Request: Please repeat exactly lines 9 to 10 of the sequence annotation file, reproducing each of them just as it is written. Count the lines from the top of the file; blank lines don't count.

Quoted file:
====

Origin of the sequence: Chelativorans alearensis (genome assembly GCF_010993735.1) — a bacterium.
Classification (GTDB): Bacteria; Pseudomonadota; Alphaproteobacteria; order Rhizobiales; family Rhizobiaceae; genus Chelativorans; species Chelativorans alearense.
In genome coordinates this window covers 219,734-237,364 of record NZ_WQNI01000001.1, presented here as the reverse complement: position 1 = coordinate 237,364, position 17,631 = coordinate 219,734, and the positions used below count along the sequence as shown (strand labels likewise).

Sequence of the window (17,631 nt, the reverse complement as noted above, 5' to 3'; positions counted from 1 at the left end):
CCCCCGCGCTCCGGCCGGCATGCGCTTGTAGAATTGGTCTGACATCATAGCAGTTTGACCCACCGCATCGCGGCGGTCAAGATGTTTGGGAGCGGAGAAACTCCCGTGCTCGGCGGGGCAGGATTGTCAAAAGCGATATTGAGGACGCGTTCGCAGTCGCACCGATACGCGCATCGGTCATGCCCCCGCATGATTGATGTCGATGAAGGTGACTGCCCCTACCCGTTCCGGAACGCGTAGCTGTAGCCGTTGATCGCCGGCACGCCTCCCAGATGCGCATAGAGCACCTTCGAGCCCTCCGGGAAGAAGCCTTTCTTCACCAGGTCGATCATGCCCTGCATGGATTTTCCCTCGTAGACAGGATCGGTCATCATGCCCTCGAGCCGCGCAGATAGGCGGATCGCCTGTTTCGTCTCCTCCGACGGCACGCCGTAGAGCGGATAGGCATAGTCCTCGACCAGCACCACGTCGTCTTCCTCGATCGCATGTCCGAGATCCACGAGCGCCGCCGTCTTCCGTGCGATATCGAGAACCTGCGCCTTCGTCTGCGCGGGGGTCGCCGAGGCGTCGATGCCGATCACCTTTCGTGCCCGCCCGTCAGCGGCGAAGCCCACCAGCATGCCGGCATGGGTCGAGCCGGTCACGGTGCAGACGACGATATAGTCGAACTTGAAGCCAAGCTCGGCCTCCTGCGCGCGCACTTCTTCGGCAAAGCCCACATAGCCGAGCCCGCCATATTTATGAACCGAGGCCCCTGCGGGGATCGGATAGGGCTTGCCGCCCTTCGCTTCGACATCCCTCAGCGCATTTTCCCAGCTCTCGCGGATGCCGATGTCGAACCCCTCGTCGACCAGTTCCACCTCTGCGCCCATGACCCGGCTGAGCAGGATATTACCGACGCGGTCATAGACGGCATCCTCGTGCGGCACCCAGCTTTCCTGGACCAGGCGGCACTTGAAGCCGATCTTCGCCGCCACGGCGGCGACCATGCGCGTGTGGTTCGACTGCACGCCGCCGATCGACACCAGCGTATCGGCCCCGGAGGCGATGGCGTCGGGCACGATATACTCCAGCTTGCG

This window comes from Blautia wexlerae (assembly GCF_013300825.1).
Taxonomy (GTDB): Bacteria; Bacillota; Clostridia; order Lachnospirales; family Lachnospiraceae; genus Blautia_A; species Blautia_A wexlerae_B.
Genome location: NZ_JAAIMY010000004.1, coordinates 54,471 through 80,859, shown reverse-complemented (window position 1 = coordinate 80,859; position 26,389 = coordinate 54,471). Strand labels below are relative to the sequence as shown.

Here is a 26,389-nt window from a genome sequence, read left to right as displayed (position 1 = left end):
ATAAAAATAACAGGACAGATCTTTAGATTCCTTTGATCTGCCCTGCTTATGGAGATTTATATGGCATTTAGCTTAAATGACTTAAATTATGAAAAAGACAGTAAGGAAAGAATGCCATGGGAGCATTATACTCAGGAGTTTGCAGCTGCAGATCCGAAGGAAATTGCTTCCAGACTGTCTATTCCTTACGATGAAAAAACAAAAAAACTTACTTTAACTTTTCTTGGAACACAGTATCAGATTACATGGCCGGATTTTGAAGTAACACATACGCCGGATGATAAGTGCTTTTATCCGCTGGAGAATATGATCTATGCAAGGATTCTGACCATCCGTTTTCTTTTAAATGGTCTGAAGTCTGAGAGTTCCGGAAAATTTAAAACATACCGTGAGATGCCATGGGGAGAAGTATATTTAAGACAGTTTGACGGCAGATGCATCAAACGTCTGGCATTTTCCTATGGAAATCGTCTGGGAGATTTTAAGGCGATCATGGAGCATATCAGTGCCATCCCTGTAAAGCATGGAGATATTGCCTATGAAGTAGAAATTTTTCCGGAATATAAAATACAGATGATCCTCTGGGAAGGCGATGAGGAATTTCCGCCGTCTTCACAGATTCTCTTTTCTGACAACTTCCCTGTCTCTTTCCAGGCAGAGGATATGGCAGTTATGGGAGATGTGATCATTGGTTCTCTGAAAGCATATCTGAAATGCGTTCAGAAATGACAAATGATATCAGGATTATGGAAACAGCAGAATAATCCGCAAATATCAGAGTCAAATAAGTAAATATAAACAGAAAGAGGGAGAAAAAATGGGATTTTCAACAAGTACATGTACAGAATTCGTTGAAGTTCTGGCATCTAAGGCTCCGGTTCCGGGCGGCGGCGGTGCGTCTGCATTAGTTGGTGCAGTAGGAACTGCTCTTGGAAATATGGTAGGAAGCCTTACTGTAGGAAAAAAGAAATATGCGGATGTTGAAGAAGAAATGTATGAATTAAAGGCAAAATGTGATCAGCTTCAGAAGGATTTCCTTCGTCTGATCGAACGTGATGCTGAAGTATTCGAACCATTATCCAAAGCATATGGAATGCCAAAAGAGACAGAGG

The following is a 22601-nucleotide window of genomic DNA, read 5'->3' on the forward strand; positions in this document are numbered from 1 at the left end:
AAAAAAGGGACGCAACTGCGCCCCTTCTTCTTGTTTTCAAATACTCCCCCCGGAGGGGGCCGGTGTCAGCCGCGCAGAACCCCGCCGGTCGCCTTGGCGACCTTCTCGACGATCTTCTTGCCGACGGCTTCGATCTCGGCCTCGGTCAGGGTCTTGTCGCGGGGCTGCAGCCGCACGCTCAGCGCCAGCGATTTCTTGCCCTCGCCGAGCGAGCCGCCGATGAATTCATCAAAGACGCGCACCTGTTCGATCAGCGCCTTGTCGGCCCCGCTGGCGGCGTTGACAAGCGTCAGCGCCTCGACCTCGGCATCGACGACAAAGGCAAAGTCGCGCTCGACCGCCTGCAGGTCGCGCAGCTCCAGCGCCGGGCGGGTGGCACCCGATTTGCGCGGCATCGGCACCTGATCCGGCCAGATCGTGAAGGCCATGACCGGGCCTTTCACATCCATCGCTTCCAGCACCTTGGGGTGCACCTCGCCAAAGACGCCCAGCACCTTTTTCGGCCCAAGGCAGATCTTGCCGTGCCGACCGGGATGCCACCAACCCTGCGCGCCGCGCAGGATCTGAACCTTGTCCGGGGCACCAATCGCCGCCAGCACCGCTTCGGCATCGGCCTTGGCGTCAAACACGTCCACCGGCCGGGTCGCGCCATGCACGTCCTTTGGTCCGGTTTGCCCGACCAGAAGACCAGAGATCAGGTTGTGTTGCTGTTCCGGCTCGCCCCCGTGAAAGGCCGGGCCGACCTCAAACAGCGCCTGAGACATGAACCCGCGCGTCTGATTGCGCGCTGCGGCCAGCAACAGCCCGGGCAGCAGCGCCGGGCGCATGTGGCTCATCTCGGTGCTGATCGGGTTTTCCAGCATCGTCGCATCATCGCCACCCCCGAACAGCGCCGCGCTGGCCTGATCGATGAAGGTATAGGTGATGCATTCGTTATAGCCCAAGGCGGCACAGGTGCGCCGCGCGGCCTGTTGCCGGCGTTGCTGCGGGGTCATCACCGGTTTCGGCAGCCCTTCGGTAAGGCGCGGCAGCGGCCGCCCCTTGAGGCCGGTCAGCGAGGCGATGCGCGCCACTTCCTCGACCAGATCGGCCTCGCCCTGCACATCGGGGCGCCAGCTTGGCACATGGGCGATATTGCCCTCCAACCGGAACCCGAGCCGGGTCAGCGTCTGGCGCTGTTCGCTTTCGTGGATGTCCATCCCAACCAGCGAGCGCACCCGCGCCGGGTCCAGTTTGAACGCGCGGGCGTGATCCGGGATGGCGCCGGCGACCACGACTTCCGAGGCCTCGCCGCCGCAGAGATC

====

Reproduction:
Here is a 26,389-nt window from a genome sequence, read left to right as displayed (position 1 = left end):
ATAAAAATAACAGGACAGATCTTTAGATTCCTTTGATCTGCCCTGCTTATGGAGATTTATATGGCATTTAGCTTAAATGACTTAAATTATGAAAAAGACAGTAAGGAAAGAATGCCATGGGAGCATTATACTCAGGAGTTTGCAGCTGCAGATCCGAAGGAAATTGCTTCCAGACTGTCTATTCCTTACGATGAAAAAACAAAAAAACTTACTTTAACTTTTCTTGGAACACAGTATCAGATTACATGGCCGGATTTTGAAGTAACACATACGCCGGATGATAAGTGCTTTTATCCGCTGGAGAATATGATCTATGCAAGGATTCTGACCATCCGTTTTCTTTTAAATGGTCTGAAGTCTGAGAGTTCCGGAAAATTTAAAACATACCGTGAGATGCCATGGGGAGAAGTATATTTAAGACAGTTTGACGGCAGATGCATCAAACGTCTGGCATTTTCCTATGGAAATCGTCTGGGAGATTTTAAGGCGATCATGGAGCATATCAGTGCCATCCCTGTAAAGCATGGAGATATTGCCTATGAAGTAGAAATTTTTCCGGAATATAAAATACAGATGATCCTCTGGGAAGGCGATGAGGAATTTCCGCCGTCTTCACAGATTCTCTTTTCTGACAACTTCCCTGTCTCTTTCCAGGCAGAGGATATGGCAGTTATGGGAGATGTGATCATTGGTTCTCTGAAAGCATATCTGAAATGCGTTCAGAAATGACAAATGATATCAGGATTATGGAAACAGCAGAATAATCCGCAAATATCAGAGTCAAATAAGTAAATATAAACAGAAAGAGGGAGAAAAAATGGGATTTTCAACAAGTACATGTACAGAATTCGTTGAAGTTCTGGCATCTAAGGCTCCGGTTCCGGGCGGCGGCGGTGCGTCTGCATTAGTTGGTGCAGTAGGAACTGCTCTTGGAAATATGGTAGGAAGCCTTACTGTAGGAAAAAAGAAATATGCGGATGTTGAAGAAGAAATGTATGAATTAAAGGCAAAATGTGATCAGCTTCAGAAGGATTTCCTTCGTCTGATCGAACGTGATGCTGAAGTATTCGAACCATTATCCAAAGCATATGGAATGCCAAAAGAGACAGAGG